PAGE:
Let’s get ready to rumble!


If the heavy weights of MS drugs go head to head in the boxing ring, it is anyone’s guess who will come out on top. The MS Base publication in 2019 states that starting on fingolimod, alemtuzumab or natalizumab is superior to glatiramer acetate or interferon beta.

This March, the Italians have sneakily put together their own contest between fingolimod and natalizumab. You may say this one is a stitch up (maybe) but unsurprisingly natalizumab is the clear winner here. This is in terms of relapse rates, EDSS (disability) progression, and new T2 and/or Gd+ lesions on MRI (see figure below). Of course, the long term strategy is weak, with NEDA rates even on natalizumab falling from 63% to 46% by 4 years meaning their still room for improvement.

Figure: Primary and secondary
outcomes (NEDA-3 and its


Neurol Sci. 2021 Mar 6. doi: 10.1007/s10072-021-05127-z. Online ahead of print.

Long-term comparative analysis of no evidence of disease activity (NEDA-3) status between multiple sclerosis patients treated with natalizumab and fingolimod for up to 4 years

Tommaso GuerraFrancesca CaputoBianca OrlandoDamiano PaolicelliMaria Trojano Pietro Iaffaldano 

Background: Comparative effectiveness of natalizumab and fingolimod over a follow-up longer than 2 years has been not addressed yet.

Objectives: To compare the effect on no evidence of disease activity (NEDA-3) in relapsing-remitting multiple sclerosis (RRMS) patients treated with natalizumab or fingolimod for at least 4 years.

Methods: We included RRMS patients switched from first-line agents to natalizumab or fingolimod. Patients were propensity score (PS)-matched on a 1-to-1 basis. Percentages of patients reaching NEDA-3 status at 2 and 4 years of follow-up were compared using the chi-square test. The risk of not achieving NEDA-3 at 4 years was explored in matched samples by Cox regression models.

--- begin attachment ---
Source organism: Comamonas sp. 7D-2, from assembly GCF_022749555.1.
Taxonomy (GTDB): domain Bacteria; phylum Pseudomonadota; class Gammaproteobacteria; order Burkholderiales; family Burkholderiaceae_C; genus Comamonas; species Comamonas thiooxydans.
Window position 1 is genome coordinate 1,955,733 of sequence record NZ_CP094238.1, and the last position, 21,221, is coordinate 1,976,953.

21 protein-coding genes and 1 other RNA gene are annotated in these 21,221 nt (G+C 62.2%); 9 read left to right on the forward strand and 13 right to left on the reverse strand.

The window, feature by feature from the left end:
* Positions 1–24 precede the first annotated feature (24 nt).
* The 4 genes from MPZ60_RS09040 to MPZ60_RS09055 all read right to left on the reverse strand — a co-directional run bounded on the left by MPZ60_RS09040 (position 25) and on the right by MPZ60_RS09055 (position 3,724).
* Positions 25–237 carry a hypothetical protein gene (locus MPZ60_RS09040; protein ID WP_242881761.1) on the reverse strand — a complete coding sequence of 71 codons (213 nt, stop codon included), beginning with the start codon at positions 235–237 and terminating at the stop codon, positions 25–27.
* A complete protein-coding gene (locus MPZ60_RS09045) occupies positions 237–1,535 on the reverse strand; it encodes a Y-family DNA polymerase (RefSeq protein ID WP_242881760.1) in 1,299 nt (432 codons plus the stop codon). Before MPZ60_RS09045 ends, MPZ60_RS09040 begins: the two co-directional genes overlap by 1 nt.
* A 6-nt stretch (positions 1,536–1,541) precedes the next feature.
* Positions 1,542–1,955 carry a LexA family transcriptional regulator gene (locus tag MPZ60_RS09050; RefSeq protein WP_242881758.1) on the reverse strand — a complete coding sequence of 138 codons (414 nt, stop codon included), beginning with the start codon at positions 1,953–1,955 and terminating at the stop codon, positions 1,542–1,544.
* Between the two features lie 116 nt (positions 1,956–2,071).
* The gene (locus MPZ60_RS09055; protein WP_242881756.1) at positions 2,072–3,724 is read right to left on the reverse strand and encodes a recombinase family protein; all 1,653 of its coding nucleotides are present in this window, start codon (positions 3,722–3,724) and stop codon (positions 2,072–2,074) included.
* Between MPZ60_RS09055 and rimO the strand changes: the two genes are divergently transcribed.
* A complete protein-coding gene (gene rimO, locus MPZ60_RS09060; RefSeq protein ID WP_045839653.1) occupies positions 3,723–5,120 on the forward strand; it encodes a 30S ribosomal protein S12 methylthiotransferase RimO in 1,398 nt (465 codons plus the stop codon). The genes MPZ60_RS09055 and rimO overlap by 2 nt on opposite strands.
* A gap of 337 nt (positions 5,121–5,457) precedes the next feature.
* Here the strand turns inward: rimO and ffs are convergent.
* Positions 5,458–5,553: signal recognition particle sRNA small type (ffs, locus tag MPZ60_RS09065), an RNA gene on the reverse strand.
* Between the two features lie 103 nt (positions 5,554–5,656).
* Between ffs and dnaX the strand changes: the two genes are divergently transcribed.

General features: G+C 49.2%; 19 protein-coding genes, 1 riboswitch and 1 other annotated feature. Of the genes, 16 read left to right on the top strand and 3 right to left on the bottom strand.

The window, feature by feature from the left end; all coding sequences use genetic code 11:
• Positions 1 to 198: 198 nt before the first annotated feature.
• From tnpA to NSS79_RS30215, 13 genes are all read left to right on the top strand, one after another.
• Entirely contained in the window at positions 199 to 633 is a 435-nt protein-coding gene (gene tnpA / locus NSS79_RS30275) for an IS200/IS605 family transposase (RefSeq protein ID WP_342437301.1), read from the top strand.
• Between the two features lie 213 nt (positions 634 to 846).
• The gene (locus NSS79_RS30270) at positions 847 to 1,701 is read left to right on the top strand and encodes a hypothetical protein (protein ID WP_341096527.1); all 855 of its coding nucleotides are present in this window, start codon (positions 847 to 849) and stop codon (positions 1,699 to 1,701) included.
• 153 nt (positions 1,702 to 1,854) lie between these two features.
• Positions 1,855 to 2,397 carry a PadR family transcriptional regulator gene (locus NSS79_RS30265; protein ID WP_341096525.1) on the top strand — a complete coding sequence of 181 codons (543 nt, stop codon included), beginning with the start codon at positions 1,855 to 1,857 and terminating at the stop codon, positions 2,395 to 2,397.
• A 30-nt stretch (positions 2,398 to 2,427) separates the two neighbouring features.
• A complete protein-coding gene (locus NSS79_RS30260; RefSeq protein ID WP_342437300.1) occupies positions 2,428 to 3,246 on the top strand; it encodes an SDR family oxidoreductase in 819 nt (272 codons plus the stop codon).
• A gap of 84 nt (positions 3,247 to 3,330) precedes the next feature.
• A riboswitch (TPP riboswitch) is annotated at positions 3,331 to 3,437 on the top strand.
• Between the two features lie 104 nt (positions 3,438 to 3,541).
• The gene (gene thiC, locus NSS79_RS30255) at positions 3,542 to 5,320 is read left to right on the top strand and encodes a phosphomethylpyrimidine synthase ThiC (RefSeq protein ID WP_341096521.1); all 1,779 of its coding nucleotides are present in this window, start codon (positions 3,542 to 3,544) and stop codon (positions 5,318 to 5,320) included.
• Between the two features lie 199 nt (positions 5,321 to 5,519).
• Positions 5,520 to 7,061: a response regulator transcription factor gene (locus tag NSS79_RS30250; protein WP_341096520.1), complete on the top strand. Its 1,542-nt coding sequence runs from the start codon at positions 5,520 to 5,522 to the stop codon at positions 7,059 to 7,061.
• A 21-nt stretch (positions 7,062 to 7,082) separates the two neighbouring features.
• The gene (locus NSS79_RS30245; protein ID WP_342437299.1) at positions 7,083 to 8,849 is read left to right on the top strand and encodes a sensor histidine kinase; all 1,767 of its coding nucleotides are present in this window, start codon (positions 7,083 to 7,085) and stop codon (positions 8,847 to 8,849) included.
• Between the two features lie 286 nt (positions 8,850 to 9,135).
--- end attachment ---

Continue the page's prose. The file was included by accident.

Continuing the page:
Results: We evaluated 174 PS-matched patients. Patients receiving natalizumab reached a NEDA-3 status at 2 and 4 years more frequently than those exposed to fingolimod (63% vs 44%, p=0.037; 45.7% vs 25.8%, p=0.015, respectively). Patients receiving natalizumab were at a significant lower risk of not achieving the NEDA-3 status at 4 years compared to those exposed to fingolimod (hazard ratio (95% confidence interval): 0.54 (0.36-0.80), p=0.002).

Conclusions: Although both medications were effective in patients non-responding to first-line agents, natalizumab seems to be superior to fingolimod in RRMS in obtaining NEDA-3 status at 4 years.

About the author

Neuro Doc Gnanapavan


    • I dont know but it has been done academic style, the trial is called STAR-MS and is on the NIHR website and it says 200 pwMS so 100 per arm. This seems low
      https://fundingawards.nihr.ac.uk/award/16/126/26 Once COVID is done they can begin they have only been waiting for 3 years and now they will struggle to recruit to alemtuzumab that is why ocrelizumab is an alternative

      • I believe the study is adequately powered (STAR-MS study), primary efficacy outcome is NEDA status like here 90% power to detect a difference from the control arm. Well at least that was the original study!